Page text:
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Mol Neurobiol. 1999 Jun;19(3):255-65.

Presenilins: structural aspects and posttranslational events.

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Institut de Pharmacologie Mol├ęculaire et Cellulaire, UPR 411 du CNRS, Sophia Antipolis, Valbonne, France.


Most of early-onset forms of Alzheimer's disease (AD) are caused by inherited mutations located on chromosomes 14 and 1, the gene products of which have been recently identified and referred to as presenilins 1 (PS1) and 2 (PS2), respectively. The first phenotypic alterations triggered by mutated PS were reported to be an increased production of the amyloid peptide (Abeta) and, more precisely, its 42 amino-acids long counterpart Abeta42. This overproduction is thought to be responsible for the genesis of the senile plaques that invade the cortical and subcortical areas of these AD-affected brains. The discovery of PSs has triggered numerous studies aimed at better understanding their normal physiology and the dysfunctions brought by the mutations that could explain, at least in part, the neurodegenerative process taking place in this syndrome. In this review, I will focus on the structural aspects of PS and on the various posttranscriptional events they undergo. I will also briefly discuss that current hypotheses concerning their normal functions and the influence of FAD-linked mutations.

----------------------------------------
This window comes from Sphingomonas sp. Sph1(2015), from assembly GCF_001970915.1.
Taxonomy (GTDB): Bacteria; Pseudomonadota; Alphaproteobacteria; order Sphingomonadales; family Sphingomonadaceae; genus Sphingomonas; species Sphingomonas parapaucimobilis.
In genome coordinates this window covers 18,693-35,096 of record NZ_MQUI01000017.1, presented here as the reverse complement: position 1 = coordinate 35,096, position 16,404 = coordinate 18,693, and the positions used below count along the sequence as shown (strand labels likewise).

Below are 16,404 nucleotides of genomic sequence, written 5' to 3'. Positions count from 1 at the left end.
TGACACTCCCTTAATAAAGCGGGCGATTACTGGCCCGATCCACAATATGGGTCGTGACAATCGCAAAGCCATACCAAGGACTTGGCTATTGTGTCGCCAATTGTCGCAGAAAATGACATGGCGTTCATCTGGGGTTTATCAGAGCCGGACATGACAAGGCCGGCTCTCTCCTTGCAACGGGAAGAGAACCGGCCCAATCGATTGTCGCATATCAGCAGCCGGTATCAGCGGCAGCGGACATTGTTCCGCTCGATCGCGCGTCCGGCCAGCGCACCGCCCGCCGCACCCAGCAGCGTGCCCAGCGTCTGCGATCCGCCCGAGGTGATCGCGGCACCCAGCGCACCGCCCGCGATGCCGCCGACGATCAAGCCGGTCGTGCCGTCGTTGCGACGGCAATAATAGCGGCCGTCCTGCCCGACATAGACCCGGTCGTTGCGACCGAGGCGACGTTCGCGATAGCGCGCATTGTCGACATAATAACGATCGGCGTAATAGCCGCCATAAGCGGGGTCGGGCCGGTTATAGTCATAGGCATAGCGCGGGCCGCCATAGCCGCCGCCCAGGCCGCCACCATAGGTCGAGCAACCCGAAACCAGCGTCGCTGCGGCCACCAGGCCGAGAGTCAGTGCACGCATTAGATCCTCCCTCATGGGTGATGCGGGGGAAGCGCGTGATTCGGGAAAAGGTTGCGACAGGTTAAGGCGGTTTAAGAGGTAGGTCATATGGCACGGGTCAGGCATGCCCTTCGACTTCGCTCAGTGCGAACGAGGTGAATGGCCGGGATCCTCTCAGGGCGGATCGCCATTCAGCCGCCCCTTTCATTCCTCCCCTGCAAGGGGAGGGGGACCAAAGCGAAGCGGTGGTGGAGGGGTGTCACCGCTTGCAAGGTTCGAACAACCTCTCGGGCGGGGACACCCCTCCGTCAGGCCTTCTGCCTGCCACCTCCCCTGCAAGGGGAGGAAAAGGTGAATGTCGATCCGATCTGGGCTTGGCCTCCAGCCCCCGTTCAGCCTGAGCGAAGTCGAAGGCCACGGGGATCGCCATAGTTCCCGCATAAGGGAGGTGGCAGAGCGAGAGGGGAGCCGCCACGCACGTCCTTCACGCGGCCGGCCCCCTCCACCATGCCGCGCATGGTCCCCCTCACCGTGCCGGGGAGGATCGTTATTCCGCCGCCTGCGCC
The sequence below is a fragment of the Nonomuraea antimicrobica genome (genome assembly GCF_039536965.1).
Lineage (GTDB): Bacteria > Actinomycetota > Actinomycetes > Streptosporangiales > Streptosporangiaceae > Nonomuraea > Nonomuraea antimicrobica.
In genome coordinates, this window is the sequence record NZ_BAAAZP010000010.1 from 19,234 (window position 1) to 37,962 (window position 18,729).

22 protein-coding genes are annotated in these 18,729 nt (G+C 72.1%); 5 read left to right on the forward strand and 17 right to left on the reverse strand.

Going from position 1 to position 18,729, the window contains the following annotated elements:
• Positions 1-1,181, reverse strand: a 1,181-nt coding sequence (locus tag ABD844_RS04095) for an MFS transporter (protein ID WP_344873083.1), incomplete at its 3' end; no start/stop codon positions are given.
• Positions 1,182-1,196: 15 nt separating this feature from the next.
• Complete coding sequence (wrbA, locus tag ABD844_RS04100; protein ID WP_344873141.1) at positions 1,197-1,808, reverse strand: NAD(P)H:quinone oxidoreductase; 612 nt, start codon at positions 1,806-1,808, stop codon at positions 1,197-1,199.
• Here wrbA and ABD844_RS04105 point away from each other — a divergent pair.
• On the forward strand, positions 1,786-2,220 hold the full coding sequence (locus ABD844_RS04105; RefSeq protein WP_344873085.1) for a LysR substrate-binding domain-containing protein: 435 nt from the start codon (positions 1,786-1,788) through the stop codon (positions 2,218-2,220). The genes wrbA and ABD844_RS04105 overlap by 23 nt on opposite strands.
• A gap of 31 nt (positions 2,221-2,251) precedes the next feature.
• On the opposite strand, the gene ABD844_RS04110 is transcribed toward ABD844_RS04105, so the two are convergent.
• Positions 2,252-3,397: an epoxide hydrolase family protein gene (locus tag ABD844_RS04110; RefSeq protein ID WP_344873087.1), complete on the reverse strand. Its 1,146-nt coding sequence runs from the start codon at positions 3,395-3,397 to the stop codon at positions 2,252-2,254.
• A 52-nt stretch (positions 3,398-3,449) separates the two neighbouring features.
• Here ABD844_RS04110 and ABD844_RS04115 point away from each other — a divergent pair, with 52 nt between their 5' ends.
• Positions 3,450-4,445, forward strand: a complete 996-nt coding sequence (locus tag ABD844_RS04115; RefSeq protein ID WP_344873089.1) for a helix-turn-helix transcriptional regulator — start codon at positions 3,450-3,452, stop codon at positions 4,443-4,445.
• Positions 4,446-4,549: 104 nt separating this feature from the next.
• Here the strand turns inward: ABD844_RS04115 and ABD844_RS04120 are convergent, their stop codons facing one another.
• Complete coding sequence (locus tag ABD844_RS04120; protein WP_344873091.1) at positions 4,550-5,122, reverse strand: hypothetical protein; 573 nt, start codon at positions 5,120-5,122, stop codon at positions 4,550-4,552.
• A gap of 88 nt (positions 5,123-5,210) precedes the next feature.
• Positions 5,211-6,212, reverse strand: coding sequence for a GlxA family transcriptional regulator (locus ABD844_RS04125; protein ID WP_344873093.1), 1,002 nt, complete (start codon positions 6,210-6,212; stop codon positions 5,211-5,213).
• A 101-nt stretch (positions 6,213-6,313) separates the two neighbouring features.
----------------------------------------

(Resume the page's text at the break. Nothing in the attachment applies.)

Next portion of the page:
[Indexed for MEDLINE]

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